The Backcountry cycling team is growing at an alarming rate. The idea was hatched at the shop this winter and became reality this spring. Compared to the larger Anchorage teams we have just a handful of riders, but they've kicked ass this year. Our laid-back approach to cycling, willingness to support other team members, and appetite for good beer make the Backcountry team a ton of fun.
Our newest addition is Kirk Louthan, a young man who definitely fits the Backcountry model. Kirk is a 3rd year civil engineering student at UAA and lives in Kenai. Kirk started riding a mountain bike around the Kenai-Soldotna loop for fun his senior year of high school. He saved his fishing money and has since picked up a road bike. This year Kirk was awarded the Supper Randonneur by completing a 200k, 300k, 400k, and 600k Randonneur in the same year. Great work Kirk - quite a stretch from pushing a 40lb mountain bike around dirt roads!
It's great to have this guy as part of the Backcountry team. Look for Kirk during the distance events next year and call him if you need a road or bridge built.
Without a doubt, my 2nd favorite time of year for cycling for a few reasons:
The State Fair has concluded. Here in Palmer we're finally free of the "holy-shit" pace of life for these lovely couple weeks. Thousands of drivers focused more on flat beer, funnel cakes and bricks of deep fried starch than my flashing bicycle light. I'd love to have a dart gun for (a) the 197 year-old drivers who manage to drift over and give more space AFTER they've passed. Jesus, just hang it up already. And (b) the under-25 male your-tax-dollars-will-someday-pay-for-my-seven-kids crowd. You know, the ones that have a confederate flag somewhere on there lifted truck and insist on dropping the hammer when passing.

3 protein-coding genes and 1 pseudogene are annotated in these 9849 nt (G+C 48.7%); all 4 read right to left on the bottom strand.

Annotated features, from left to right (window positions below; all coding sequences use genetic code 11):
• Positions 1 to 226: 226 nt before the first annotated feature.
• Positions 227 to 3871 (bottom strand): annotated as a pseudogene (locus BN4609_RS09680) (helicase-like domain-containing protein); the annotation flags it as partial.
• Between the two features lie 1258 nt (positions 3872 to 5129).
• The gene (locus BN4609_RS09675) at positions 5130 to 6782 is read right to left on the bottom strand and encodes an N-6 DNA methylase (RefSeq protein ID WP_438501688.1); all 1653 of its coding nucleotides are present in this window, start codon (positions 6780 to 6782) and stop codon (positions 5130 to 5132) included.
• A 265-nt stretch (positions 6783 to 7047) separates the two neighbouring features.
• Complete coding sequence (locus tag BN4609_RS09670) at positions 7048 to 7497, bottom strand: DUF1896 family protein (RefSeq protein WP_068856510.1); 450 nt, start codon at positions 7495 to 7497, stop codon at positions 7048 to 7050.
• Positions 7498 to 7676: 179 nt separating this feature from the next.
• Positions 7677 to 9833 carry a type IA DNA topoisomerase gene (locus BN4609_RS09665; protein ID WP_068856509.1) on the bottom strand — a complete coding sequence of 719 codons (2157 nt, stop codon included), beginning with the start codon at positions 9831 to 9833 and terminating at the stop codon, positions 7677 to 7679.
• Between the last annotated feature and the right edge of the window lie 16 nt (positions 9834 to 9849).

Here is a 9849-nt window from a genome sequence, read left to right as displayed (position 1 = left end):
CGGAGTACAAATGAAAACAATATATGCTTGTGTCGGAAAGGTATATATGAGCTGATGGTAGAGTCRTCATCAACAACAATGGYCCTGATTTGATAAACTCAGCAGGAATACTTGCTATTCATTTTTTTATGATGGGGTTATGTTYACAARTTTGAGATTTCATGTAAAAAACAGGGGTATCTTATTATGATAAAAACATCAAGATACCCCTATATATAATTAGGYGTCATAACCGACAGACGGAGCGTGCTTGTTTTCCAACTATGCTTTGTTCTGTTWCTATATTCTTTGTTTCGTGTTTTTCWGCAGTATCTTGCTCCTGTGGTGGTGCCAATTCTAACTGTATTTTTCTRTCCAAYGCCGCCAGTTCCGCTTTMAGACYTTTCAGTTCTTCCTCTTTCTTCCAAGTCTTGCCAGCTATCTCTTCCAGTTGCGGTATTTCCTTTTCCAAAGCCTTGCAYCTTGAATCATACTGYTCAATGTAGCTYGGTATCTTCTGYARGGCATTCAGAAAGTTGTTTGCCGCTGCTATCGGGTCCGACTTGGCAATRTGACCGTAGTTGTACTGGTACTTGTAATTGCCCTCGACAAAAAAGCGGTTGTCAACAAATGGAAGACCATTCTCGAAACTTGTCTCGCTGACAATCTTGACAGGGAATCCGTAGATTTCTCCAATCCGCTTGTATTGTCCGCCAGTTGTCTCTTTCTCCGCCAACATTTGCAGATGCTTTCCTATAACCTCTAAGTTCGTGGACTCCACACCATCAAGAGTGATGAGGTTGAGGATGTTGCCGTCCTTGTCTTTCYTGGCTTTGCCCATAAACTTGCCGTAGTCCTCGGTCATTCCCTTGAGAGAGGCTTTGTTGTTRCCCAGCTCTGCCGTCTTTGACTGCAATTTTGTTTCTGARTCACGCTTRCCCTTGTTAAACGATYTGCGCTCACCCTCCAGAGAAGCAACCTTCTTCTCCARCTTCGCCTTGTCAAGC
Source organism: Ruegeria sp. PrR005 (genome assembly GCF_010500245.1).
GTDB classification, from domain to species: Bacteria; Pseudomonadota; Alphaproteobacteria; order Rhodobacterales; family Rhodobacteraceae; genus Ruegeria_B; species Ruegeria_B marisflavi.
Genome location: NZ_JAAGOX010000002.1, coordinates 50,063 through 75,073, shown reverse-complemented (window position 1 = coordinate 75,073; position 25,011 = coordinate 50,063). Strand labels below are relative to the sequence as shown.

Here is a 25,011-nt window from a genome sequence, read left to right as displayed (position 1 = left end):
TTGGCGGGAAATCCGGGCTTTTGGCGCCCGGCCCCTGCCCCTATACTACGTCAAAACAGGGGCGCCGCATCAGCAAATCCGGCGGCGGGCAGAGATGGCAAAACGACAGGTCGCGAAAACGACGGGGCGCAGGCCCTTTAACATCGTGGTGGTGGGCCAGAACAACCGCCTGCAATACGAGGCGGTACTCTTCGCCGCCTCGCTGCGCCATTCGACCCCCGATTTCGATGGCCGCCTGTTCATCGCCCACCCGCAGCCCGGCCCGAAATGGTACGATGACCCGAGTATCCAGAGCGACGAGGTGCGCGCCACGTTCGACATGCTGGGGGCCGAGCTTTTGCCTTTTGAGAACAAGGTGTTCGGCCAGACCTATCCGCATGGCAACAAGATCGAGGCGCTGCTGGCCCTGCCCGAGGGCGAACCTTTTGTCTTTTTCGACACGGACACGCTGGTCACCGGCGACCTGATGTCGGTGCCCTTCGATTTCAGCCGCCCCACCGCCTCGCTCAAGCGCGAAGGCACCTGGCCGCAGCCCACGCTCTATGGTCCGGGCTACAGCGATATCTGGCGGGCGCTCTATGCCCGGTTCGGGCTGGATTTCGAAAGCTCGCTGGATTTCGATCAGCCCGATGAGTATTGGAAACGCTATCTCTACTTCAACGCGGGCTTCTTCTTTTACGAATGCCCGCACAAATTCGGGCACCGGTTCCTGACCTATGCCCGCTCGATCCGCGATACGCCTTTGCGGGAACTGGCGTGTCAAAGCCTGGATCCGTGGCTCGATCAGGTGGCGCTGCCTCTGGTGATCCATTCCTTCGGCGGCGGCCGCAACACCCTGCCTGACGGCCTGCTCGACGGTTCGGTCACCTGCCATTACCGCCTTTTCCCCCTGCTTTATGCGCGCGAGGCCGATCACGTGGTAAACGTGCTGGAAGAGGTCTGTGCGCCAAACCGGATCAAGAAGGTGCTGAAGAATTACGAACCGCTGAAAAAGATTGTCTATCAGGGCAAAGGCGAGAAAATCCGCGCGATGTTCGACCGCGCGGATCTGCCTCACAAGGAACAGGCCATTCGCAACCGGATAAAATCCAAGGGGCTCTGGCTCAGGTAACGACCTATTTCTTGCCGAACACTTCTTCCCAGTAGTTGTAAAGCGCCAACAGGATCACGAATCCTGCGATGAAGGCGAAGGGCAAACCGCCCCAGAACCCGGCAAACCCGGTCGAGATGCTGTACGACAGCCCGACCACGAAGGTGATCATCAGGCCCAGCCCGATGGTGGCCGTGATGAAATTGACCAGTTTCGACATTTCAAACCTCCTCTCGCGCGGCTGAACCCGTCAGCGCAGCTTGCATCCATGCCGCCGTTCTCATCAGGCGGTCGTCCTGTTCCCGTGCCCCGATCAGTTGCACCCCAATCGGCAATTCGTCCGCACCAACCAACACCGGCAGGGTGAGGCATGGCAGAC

It's getting colder. School is back in session and people seem to have settled into the slower fall/winter rhythm of life. Summers in Alaska are bananas. Vitamin-D deprived Alaskans try and squeeze 6 months of living into 3 each summer, which makes for a noticeable let-down in the fall. I love it. My morning rides now include thermal arm and leg warmers, toe covers, hats and thicker gloves. Cycling shorts are not made with wind guard material in the front crotch panel? Am I the only one who dreams of a neoprene ball-koozie during the first 15 minutes of each ride? It's too early for the fleece tights but too cold for the regular clothing. I guess I'm just trying to squeeze more out of less this summer. . .it's Alaskan.
This is the first post in yet ANOTHER Alaska cycling blog. Before you roll you eyes and exhale, hear me out. Most other blogs I frequent have write-ups and great photos of past races, epic rides, or other events relating to cycling. My blog will take a different approach and focus on the personal challenges of training, racing, gear and nutrition as it relates to cycling in Alaska. Sure, they'll always be sweet photos and the dates of upcoming races but I'd like to share what's rattling around in my head at night. We'll see where this blog goes from here. . .